Low-cost interconnects for 10-Gbit/sec data transmission

Th 0004lwspr02f1

Higher bandwidth is exposing the weak links between equipment in central and enterprise offices. This 85O-nm VCSEL-based approach, still in the development stages, holds promise for this future market.

Robert A. Marsland
New Focus Inc.

The surge in Internet and other data services is creating a cascade of higher-capacity requirements from the desktop to the backbone and beyond. This wave of increasing demand is exposing numerous bottlenecks in the network. One problem area is the interconnects between network equipment at central or enterprise offices, as routers, switches, and dense wavelength-division multiplexing (DWDM) terminals handle more and more data. The current solution to this problem is to use expensive Synchronous Optical Network (SONET) transmitters and receivers for these intra-office links. As the number of these short-reach interconnects expands, the cost of such solutions is becoming prohibitive.

At the same time, data networks are evolving to 10-Gbit/sec rates. Standards bodies are already evaluating solutions for 10-Gbit/sec Ethernet and Fibre Channel. Expected to emerge within the next two years, these standards will help drive the market for low-cost, 10-Gbit/sec short-reach interconnects. Analysts project billions of dollars in revenue from sales of 10-Gbit/sec data links within a few years. Developers are responding to this emerging market opportunity with a number of solutions, many tailored for a particular segment. The choices start with copper or fiber; with fiber, the options include singlemode or multimode, single-fiber versus multifibers, and single-wavelength or multiwavelengths. As demand in creases, and networks migrate to faster transmission rates, the need for a low-cost, 10-Gbit/sec intra-office interconnect is apparent.

In any discussion of high-performance interconnects, it is important to remember that the beginning and end of the journey are electrical. The typical reason for resorting to a fiber solution is that copper cannot reliably transmit data over the required distance and meet electromagnetic compatibility standards. At shorter distances, however, the advantage switches back to copper. For example, an integrated 10-Gbit/sec solution has reached 21 ft over a single 0.19-inch coaxial cable.1 Multichannel transmission or multilevel signaling at reduced baud rates can potentially extend this distance.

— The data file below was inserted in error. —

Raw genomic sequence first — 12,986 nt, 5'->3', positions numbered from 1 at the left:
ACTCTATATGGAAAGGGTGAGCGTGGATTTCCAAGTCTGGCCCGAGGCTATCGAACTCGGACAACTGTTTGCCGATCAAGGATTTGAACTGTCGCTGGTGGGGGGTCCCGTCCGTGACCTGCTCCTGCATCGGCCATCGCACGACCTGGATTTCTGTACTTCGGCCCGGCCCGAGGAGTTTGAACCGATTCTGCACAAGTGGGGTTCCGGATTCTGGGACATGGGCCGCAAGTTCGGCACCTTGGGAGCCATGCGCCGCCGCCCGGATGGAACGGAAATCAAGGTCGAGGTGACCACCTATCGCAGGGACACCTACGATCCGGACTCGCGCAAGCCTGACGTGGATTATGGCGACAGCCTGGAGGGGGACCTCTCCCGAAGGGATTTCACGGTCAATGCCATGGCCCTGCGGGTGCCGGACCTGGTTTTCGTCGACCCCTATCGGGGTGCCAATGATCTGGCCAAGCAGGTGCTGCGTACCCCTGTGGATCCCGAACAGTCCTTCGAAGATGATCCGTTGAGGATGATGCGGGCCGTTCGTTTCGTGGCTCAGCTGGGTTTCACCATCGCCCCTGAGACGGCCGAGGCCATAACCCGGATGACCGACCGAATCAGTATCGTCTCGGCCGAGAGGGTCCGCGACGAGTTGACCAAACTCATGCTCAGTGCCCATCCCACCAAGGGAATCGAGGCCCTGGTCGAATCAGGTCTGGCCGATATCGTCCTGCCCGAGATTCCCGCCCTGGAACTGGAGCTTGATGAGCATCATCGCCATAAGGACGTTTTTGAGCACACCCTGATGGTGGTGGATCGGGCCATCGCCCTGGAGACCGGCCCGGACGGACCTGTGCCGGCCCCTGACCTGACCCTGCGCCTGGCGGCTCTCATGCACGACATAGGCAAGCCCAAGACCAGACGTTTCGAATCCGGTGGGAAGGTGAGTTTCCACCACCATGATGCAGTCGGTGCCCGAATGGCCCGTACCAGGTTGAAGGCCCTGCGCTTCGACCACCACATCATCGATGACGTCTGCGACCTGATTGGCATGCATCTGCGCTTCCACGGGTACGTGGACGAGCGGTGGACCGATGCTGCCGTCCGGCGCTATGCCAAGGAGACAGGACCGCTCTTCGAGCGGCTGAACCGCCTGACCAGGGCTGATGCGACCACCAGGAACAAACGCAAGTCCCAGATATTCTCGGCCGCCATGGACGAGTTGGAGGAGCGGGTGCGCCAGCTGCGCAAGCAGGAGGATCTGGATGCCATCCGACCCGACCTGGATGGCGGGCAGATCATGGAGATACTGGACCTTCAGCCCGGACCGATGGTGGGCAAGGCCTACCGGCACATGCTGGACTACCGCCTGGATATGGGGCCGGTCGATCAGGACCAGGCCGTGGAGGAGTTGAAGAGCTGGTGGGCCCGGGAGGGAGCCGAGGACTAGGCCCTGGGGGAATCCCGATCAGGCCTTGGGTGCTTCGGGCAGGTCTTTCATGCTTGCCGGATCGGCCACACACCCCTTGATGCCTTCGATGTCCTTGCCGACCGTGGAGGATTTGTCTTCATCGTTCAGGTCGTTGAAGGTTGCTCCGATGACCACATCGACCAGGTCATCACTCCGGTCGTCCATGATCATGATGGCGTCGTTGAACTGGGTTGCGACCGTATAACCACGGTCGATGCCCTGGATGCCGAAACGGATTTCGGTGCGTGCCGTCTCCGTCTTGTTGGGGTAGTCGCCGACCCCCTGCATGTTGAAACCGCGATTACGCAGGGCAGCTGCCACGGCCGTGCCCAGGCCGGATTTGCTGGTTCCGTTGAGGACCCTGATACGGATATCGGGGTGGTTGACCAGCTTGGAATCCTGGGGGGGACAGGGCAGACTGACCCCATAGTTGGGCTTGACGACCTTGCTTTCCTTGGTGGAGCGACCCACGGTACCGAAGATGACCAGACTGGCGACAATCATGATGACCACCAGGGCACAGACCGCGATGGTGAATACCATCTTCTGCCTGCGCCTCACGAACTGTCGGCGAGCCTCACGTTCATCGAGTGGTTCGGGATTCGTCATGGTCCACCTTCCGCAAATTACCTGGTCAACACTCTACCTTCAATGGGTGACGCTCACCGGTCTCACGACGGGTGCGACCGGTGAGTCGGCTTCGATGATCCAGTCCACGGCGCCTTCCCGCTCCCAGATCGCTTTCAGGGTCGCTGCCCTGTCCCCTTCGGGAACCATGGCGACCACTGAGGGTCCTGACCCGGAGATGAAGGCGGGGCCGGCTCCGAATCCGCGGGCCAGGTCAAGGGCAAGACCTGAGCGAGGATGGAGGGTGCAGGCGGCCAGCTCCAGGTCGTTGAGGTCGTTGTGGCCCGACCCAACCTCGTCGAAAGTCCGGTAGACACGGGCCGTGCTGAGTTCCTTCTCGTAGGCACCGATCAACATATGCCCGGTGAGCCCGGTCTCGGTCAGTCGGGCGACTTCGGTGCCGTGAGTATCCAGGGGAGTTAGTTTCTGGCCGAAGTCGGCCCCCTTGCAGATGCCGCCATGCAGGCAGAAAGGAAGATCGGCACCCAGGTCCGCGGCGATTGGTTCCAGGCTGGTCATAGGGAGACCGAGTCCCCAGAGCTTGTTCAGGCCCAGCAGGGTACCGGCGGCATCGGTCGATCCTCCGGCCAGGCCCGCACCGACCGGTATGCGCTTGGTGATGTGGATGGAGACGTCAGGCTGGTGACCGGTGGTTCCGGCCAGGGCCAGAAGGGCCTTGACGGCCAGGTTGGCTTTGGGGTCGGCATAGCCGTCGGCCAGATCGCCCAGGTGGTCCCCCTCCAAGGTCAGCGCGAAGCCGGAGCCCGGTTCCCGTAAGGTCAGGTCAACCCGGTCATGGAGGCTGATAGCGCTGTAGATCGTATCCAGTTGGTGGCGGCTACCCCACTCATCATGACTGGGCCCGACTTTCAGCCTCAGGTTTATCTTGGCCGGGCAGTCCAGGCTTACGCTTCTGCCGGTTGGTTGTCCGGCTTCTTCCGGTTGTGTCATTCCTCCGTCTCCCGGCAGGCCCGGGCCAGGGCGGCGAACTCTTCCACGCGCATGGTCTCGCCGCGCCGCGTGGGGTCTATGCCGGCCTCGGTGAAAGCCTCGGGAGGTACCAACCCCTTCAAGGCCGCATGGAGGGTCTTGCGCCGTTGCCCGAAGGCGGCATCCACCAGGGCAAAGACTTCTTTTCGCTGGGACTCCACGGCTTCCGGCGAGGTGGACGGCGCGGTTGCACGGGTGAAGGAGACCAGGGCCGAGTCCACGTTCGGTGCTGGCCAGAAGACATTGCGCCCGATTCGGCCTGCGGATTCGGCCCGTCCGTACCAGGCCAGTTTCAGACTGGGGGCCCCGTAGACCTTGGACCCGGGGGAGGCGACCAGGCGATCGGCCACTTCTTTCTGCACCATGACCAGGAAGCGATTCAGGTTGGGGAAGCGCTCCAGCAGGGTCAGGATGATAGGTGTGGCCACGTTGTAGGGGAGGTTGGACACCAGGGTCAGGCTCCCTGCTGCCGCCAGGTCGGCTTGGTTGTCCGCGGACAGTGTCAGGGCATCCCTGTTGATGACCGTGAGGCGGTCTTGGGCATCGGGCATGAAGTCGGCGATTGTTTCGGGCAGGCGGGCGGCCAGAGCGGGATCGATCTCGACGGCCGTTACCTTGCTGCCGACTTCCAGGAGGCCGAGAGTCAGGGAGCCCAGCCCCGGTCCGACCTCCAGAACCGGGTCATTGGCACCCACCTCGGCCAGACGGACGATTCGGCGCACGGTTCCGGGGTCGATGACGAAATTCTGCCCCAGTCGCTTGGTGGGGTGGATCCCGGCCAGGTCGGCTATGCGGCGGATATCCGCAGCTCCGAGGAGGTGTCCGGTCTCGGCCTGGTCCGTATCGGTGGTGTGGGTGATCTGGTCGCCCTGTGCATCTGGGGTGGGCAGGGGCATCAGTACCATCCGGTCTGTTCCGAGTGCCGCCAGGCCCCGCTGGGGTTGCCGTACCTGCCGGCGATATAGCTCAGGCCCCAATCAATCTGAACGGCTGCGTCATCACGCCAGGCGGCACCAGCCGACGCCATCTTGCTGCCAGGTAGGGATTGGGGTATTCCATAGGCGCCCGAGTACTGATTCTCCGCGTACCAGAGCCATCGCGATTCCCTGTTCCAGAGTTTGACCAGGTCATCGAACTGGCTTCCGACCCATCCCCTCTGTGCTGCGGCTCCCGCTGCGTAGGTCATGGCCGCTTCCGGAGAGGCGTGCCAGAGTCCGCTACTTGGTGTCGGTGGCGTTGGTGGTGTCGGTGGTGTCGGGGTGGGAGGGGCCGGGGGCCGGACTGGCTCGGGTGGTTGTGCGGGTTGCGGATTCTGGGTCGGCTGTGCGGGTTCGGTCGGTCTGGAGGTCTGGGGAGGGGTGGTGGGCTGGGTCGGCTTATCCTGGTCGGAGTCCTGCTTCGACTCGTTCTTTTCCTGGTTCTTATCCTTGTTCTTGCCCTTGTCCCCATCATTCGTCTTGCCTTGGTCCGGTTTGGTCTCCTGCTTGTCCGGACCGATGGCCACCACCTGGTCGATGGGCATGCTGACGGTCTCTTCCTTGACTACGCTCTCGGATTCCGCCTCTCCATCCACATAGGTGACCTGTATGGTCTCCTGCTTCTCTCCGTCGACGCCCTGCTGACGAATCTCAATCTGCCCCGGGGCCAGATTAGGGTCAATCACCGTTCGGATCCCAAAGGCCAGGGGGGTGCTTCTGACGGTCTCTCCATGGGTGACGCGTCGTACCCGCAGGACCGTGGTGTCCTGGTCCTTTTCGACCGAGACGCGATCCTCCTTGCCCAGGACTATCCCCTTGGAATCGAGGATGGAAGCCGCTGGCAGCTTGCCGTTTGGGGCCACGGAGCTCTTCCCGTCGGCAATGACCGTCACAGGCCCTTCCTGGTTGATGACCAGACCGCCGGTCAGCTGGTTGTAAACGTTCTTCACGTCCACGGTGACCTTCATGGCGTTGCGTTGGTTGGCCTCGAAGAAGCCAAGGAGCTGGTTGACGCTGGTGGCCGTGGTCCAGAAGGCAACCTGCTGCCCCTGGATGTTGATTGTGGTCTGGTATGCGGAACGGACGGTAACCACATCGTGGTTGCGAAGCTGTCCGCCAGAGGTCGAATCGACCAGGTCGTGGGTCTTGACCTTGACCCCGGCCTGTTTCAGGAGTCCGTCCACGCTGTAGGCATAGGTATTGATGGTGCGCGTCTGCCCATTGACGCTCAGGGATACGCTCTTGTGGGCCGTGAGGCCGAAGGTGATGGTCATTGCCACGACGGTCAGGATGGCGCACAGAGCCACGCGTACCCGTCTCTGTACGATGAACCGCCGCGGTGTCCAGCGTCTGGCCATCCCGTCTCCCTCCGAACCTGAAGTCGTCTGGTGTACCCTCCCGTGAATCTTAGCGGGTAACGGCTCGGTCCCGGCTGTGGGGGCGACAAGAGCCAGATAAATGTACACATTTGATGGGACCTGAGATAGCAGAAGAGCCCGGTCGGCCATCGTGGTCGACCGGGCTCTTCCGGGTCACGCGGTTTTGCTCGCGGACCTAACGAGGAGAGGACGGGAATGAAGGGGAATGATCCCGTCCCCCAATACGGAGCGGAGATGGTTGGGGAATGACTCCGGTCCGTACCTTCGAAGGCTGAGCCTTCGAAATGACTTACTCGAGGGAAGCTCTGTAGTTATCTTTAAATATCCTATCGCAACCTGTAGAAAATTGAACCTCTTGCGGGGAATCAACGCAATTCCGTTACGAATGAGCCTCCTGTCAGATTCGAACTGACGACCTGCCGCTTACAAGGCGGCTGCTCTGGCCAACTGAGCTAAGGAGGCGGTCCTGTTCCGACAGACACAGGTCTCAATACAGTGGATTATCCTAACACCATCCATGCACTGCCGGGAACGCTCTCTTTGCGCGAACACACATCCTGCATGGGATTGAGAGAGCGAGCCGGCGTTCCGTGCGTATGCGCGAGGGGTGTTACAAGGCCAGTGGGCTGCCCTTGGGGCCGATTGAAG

The difficulties associated with high-speed, multichannel, electronic data transmission that fiber-optic solutions may ameliorate include crosstalk, echo, and channel-bandwidth limitations. With copper, these issues are resolved using digital signal processing (DSP) at either end of the link. The speed of the available DSP technology, however, limits these solutions. Even with DSP, there is a practical limitation to the distance data can be transported economically over copper wires. Based on presentations made to the Institute of Electrical and Electronics Engineers' 10-Gbit/sec Ethernet task force (IEEE-802.3ae), this limit is probably <100 m, although electronic designers are constantly challenging this limit.

Once the decision is made to use fiber-optic cable instead of copper, the next choice is which fiber type. Singlemode fiber has been used almost exclusively for long-distance communication (>2 km), while local area networks (LANs), including campus networks, were built with multimode fiber. This approach is due primarily to the expense of singlemode transceivers, but the high prices and difficulties associated with singlemode interconnections also play a role in decisions to use multimode fiber.